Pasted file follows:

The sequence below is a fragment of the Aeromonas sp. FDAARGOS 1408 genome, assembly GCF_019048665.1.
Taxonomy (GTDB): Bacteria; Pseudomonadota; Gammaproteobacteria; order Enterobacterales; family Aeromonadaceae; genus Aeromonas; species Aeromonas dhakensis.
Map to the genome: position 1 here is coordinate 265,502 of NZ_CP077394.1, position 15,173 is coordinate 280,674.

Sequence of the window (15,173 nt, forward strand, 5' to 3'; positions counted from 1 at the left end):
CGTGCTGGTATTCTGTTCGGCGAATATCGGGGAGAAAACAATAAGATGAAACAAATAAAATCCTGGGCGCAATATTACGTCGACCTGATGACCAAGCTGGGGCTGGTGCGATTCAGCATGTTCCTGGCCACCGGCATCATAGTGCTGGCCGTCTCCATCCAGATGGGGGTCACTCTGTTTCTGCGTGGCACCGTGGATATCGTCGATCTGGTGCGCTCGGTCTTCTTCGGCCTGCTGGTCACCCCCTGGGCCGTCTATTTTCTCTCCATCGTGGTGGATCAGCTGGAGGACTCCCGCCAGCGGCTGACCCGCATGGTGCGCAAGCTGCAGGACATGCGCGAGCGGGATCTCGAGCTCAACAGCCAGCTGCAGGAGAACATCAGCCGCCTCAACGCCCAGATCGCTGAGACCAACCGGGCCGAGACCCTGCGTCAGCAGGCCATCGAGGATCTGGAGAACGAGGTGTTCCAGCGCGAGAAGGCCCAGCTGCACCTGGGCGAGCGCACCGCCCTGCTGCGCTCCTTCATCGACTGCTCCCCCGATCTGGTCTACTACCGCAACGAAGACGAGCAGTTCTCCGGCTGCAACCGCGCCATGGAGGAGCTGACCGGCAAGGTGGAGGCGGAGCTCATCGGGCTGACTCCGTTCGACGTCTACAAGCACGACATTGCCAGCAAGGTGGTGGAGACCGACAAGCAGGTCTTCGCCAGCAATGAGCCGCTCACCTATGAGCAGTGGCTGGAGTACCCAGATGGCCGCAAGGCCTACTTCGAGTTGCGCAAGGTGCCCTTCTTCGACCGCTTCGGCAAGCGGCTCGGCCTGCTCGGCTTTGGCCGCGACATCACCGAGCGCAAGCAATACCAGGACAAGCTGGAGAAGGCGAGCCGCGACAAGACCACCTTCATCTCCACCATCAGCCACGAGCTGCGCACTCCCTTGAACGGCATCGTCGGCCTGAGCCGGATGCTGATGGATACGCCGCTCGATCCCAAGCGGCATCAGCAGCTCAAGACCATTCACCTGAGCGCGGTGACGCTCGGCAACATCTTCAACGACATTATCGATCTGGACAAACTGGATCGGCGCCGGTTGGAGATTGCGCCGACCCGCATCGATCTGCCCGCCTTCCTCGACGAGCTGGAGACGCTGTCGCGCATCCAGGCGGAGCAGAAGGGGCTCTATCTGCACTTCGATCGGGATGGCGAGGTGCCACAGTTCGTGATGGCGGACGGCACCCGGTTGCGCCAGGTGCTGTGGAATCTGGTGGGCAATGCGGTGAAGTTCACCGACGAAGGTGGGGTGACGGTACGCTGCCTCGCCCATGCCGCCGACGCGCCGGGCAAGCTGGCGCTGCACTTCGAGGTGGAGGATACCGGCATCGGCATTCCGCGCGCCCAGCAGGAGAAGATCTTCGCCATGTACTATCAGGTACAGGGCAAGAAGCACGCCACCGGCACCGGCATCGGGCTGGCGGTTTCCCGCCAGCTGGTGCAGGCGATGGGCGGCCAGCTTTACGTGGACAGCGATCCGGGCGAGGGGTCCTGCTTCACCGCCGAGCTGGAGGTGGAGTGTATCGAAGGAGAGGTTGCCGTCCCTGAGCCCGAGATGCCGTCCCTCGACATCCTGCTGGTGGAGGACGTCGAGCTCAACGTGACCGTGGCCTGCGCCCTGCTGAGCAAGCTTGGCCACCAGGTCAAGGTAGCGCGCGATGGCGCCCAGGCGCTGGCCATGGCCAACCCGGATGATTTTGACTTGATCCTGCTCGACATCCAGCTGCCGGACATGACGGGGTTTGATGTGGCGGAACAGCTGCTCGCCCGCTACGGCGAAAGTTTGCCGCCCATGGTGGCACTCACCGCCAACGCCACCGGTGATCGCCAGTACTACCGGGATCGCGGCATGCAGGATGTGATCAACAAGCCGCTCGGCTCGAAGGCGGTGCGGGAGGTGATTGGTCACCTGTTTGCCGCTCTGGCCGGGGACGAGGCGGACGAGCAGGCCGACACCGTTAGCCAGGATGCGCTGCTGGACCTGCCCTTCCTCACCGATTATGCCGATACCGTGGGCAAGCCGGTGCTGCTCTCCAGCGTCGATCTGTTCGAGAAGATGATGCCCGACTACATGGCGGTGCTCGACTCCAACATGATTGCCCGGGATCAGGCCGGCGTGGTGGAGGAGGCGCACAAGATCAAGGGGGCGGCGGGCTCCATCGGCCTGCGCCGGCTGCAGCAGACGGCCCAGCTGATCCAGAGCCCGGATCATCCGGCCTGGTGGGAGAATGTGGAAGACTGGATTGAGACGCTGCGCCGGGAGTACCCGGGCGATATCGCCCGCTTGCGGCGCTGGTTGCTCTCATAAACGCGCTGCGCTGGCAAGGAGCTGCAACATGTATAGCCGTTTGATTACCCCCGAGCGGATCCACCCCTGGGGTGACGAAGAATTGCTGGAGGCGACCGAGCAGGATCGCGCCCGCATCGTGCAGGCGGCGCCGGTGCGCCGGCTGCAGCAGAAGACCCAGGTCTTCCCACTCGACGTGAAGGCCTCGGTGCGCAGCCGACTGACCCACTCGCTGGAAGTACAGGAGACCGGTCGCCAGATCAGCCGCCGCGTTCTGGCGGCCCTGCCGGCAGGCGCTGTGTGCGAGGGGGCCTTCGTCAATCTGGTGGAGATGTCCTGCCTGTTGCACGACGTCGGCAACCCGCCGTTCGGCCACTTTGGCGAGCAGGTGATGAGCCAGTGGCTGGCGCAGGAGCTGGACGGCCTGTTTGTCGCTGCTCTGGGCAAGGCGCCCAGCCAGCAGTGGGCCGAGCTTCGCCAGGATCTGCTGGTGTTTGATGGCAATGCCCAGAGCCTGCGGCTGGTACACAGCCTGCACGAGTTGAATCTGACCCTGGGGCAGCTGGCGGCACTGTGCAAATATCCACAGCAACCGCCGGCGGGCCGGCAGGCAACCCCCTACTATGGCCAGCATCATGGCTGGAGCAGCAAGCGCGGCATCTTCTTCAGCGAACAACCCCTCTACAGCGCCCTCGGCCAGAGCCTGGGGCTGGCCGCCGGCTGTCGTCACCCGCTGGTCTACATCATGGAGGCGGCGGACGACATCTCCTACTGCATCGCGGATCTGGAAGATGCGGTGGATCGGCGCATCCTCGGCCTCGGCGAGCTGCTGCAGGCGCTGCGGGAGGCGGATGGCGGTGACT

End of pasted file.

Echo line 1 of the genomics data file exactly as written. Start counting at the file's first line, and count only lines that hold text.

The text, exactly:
The sequence below is a fragment of the Aeromonas sp. FDAARGOS 1408 genome, assembly GCF_019048665.1.